The way to dig the bottom deeper today is to get government bailouts, like bailing out companies or lenders, and like Biden's recent tuition debt repayment bill.  Bailouts are especially perverse because they give people who get into debt a competitive advantage over people who don't, in an unpredictable manner that encourages people to see taking out a loan as a lottery ticket.

Consider my friend with the business plan to buy up laundromats. Let's say an illiquid, privately held laundromat makes a 25% return on invested capital. Suppose the stock market demands a 10% return for a small-cap company. So $100 million of privately held laundromats would generate $25 million in annual income, worth $250 million on the stock market, 2.5 times the initial investment. But if the laundromat company can finance 75% of the deal at 10% interest, then the cash cost of acquisition is $25 million. The cash flow profits of $25 million are reduced by $7.5 million in interest payments, for a net annual profit of $17.5 million. This company could sell for $175 million on the stock market, seven times the initial cash outlay. For this reason, orthodox financial theory recommends that companies borrow as much as they can get away with and roll over the debt perpetually, to maximize return on equity.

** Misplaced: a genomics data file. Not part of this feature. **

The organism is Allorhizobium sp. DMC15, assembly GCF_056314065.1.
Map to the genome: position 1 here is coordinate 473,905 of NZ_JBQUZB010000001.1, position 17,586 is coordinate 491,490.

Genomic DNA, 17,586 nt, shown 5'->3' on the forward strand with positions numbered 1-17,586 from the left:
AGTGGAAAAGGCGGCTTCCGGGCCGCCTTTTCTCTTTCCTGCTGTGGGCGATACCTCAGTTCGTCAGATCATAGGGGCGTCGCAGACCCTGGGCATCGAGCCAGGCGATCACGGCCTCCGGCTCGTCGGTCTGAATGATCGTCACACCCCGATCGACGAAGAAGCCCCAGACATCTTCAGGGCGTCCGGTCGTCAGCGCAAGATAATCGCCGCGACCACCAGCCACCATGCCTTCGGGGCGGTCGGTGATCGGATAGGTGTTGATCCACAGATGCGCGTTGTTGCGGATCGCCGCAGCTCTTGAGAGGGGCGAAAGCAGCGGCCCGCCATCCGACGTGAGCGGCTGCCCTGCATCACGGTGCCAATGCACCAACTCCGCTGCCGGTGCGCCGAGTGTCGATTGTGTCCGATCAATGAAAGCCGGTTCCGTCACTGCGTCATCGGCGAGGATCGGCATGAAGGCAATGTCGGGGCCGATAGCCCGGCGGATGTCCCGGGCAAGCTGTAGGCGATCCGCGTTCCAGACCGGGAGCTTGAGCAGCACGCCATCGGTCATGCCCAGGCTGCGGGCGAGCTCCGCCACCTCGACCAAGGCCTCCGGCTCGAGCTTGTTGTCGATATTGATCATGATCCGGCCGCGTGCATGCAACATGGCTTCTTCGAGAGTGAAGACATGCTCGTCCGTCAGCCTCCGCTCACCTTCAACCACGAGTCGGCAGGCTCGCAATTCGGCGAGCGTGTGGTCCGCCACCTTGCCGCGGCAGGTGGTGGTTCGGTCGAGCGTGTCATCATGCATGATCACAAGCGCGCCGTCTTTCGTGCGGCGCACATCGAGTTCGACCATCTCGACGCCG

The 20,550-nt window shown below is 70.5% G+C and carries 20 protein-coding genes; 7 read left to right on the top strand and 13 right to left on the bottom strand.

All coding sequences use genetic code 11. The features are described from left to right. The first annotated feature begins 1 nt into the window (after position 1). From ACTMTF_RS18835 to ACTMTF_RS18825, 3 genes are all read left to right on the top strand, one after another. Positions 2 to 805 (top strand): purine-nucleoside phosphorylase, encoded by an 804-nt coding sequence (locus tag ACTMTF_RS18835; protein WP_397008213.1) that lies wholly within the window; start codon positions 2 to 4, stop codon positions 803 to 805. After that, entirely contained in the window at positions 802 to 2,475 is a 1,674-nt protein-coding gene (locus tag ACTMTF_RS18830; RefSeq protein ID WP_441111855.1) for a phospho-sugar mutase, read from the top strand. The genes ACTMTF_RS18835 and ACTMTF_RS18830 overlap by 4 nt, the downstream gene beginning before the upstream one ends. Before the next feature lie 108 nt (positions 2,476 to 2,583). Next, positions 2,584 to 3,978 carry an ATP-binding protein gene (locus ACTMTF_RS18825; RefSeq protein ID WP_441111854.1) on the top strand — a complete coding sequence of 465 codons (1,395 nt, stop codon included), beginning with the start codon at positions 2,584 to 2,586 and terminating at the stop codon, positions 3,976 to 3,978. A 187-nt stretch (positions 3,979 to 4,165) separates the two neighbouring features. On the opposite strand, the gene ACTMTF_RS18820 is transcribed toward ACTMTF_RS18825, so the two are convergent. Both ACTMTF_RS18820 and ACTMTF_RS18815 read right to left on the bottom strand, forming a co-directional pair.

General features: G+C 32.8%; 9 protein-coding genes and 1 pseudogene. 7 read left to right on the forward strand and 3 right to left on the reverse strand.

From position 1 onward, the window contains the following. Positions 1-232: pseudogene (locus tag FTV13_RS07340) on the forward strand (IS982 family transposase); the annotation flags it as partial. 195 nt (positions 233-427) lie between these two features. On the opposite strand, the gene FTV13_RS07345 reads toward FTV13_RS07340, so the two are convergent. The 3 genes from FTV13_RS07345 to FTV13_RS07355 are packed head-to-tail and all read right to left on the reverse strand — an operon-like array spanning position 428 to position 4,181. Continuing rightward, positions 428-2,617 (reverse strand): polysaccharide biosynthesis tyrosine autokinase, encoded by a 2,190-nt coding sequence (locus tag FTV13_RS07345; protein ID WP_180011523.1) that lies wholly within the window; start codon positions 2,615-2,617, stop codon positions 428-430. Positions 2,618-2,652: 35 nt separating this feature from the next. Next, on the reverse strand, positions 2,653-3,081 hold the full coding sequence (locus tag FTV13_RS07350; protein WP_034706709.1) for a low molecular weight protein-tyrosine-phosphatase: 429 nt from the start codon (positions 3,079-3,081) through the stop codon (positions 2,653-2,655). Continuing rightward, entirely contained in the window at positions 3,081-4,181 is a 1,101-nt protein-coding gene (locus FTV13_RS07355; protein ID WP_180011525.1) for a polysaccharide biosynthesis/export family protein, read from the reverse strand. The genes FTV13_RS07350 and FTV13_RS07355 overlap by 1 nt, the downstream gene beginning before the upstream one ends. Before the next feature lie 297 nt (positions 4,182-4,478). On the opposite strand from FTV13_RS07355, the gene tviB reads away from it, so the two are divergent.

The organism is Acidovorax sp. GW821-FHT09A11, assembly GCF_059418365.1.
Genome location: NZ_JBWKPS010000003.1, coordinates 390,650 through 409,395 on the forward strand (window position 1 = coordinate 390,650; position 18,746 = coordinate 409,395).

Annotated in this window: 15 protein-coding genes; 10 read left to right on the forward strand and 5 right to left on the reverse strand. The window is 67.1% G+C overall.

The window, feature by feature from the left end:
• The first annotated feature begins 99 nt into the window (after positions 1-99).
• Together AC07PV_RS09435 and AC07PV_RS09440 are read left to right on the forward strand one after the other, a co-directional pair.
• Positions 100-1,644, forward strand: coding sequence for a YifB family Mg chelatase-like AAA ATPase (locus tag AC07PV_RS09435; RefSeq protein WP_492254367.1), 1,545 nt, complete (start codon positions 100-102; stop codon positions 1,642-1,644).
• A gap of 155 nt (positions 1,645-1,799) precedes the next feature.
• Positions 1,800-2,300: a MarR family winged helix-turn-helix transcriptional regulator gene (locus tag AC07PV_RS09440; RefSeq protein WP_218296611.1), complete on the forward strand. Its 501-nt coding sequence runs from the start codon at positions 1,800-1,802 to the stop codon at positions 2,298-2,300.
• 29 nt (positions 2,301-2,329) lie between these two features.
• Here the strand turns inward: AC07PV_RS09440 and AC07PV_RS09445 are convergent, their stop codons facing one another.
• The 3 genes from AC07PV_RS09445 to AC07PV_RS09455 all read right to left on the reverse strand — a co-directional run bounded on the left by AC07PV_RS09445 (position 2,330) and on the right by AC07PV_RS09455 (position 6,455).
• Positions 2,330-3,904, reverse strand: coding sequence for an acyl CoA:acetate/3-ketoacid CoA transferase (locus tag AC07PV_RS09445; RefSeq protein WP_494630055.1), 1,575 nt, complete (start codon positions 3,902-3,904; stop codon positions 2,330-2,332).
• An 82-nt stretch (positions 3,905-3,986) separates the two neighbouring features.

In the long run this subsidy to large purchasers should inflate the market price of inputs for the laundromat industry, simultaneously increasing the market price and reducing the profitability of existing businesses, creating increasing pressure to sell out.

I think even without the "subsidy to large purchasers", the situation described would have a much simpler outcome: everyone and their mom would start laundromats and drive profitability well below 25%. And the market price of existing laundromats might well fall as a result, not increase as the post says.

How many people do you think have both of these traits?

1 Access to enough capital to execute on that plan and expect it to be positive-EV taking into account not only opportunity cost, but risk.

2 Regularly calculates the ROI on different business categories they interact with, to look for business opportunities.